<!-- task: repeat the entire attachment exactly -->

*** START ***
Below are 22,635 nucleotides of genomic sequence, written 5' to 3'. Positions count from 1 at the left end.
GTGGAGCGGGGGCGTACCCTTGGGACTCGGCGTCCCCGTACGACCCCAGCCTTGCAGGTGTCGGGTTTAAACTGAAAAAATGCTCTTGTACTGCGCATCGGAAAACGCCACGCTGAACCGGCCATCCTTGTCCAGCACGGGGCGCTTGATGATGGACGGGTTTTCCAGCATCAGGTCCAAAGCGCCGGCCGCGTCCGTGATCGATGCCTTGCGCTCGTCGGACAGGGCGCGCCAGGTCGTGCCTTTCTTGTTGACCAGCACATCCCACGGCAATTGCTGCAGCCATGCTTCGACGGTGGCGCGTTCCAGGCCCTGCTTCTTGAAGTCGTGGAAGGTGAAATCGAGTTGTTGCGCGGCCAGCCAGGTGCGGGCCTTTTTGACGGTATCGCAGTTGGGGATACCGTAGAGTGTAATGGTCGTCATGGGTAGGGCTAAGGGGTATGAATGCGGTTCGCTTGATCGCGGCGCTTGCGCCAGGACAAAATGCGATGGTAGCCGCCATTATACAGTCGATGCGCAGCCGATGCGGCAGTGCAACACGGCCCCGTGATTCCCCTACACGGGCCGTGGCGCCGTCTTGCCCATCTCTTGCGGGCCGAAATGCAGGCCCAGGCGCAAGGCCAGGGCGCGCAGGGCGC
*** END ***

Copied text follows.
Below are 22,635 nucleotides of genomic sequence, written 5' to 3'. Positions count from 1 at the left end.
GTGGAGCGGGGGCGTACCCTTGGGACTCGGCGTCCCCGTACGACCCCAGCCTTGCAGGTGTCGGGTTTAAACTGAAAAAATGCTCTTGTACTGCGCATCGGAAAACGCCACGCTGAACCGGCCATCCTTGTCCAGCACGGGGCGCTTGATGATGGACGGGTTTTCCAGCATCAGGTCCAAAGCGCCGGCCGCGTCCGTGATCGATGCCTTGCGCTCGTCGGACAGGGCGCGCCAGGTCGTGCCTTTCTTGTTGACCAGCACATCCCACGGCAATTGCTGCAGCCATGCTTCGACGGTGGCGCGTTCCAGGCCCTGCTTCTTGAAGTCGTGGAAGGTGAAATCGAGTTGTTGCGCGGCCAGCCAGGTGCGGGCCTTTTTGACGGTATCGCAGTTGGGGATACCGTAGAGTGTAATGGTCGTCATGGGTAGGGCTAAGGGGTATGAATGCGGTTCGCTTGATCGCGGCGCTTGCGCCAGGACAAAATGCGATGGTAGCCGCCATTATACAGTCGATGCGCAGCCGATGCGGCAGTGCAACACGGCCCCGTGATTCCCCTACACGGGCCGTGGCGCCGTCTTGCCCATCTCTTGCGGGCCGAAATGCAGGCCCAGGCGCAAGGCCAGGGCGCGCAGGGCGC